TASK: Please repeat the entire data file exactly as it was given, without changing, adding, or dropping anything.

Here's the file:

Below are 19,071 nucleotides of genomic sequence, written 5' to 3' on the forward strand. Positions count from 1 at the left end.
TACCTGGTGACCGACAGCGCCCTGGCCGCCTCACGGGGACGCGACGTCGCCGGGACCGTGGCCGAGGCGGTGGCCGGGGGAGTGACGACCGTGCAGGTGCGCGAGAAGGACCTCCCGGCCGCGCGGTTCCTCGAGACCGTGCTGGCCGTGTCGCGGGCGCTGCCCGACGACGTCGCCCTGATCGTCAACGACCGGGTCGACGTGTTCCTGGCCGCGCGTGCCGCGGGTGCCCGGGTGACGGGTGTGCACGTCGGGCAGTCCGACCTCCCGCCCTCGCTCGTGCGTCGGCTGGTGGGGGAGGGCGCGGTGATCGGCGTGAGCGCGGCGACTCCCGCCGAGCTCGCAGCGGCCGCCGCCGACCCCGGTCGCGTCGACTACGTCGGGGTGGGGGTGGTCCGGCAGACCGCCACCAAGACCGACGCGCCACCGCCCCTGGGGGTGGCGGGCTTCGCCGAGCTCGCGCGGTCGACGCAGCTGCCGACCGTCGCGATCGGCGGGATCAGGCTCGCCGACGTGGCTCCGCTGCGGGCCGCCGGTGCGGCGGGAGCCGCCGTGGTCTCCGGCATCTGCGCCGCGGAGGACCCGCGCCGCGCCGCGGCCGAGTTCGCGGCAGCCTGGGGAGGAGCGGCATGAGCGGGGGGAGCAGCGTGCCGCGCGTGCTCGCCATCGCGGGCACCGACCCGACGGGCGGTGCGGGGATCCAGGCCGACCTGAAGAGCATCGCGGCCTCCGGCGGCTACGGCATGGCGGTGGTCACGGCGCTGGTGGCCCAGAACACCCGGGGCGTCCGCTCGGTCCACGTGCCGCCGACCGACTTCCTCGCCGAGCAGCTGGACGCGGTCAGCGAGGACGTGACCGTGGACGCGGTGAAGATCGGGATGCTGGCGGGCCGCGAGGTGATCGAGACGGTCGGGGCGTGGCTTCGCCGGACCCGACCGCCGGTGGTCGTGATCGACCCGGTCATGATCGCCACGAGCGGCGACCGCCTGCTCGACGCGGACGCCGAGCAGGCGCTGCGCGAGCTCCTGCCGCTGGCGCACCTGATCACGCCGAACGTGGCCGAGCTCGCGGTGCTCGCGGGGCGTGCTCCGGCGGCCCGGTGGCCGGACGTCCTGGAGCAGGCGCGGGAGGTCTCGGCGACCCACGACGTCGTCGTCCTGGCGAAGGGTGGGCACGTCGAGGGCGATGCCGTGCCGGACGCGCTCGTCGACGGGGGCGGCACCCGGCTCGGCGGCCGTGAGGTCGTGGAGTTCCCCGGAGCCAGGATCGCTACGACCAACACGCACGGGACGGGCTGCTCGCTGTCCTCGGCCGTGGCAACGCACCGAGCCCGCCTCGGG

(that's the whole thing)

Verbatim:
Below are 19,071 nucleotides of genomic sequence, written 5' to 3' on the forward strand. Positions count from 1 at the left end.
TACCTGGTGACCGACAGCGCCCTGGCCGCCTCACGGGGACGCGACGTCGCCGGGACCGTGGCCGAGGCGGTGGCCGGGGGAGTGACGACCGTGCAGGTGCGCGAGAAGGACCTCCCGGCCGCGCGGTTCCTCGAGACCGTGCTGGCCGTGTCGCGGGCGCTGCCCGACGACGTCGCCCTGATCGTCAACGACCGGGTCGACGTGTTCCTGGCCGCGCGTGCCGCGGGTGCCCGGGTGACGGGTGTGCACGTCGGGCAGTCCGACCTCCCGCCCTCGCTCGTGCGTCGGCTGGTGGGGGAGGGCGCGGTGATCGGCGTGAGCGCGGCGACTCCCGCCGAGCTCGCAGCGGCCGCCGCCGACCCCGGTCGCGTCGACTACGTCGGGGTGGGGGTGGTCCGGCAGACCGCCACCAAGACCGACGCGCCACCGCCCCTGGGGGTGGCGGGCTTCGCCGAGCTCGCGCGGTCGACGCAGCTGCCGACCGTCGCGATCGGCGGGATCAGGCTCGCCGACGTGGCTCCGCTGCGGGCCGCCGGTGCGGCGGGAGCCGCCGTGGTCTCCGGCATCTGCGCCGCGGAGGACCCGCGCCGCGCCGCGGCCGAGTTCGCGGCAGCCTGGGGAGGAGCGGCATGAGCGGGGGGAGCAGCGTGCCGCGCGTGCTCGCCATCGCGGGCACCGACCCGACGGGCGGTGCGGGGATCCAGGCCGACCTGAAGAGCATCGCGGCCTCCGGCGGCTACGGCATGGCGGTGGTCACGGCGCTGGTGGCCCAGAACACCCGGGGCGTCCGCTCGGTCCACGTGCCGCCGACCGACTTCCTCGCCGAGCAGCTGGACGCGGTCAGCGAGGACGTGACCGTGGACGCGGTGAAGATCGGGATGCTGGCGGGCCGCGAGGTGATCGAGACGGTCGGGGCGTGGCTTCGCCGGACCCGACCGCCGGTGGTCGTGATCGACCCGGTCATGATCGCCACGAGCGGCGACCGCCTGCTCGACGCGGACGCCGAGCAGGCGCTGCGCGAGCTCCTGCCGCTGGCGCACCTGATCACGCCGAACGTGGCCGAGCTCGCGGTGCTCGCGGGGCGTGCTCCGGCGGCCCGGTGGCCGGACGTCCTGGAGCAGGCGCGGGAGGTCTCGGCGACCCACGACGTCGTCGTCCTGGCGAAGGGTGGGCACGTCGAGGGCGATGCCGTGCCGGACGCGCTCGTCGACGGGGGCGGCACCCGGCTCGGCGGCCGTGAGGTCGTGGAGTTCCCCGGAGCCAGGATCGCTACGACCAACACGCACGGGACGGGCTGCTCGCTGTCCTCGGCCGTGGCAACGCACCGAGCCCGCCTCGGG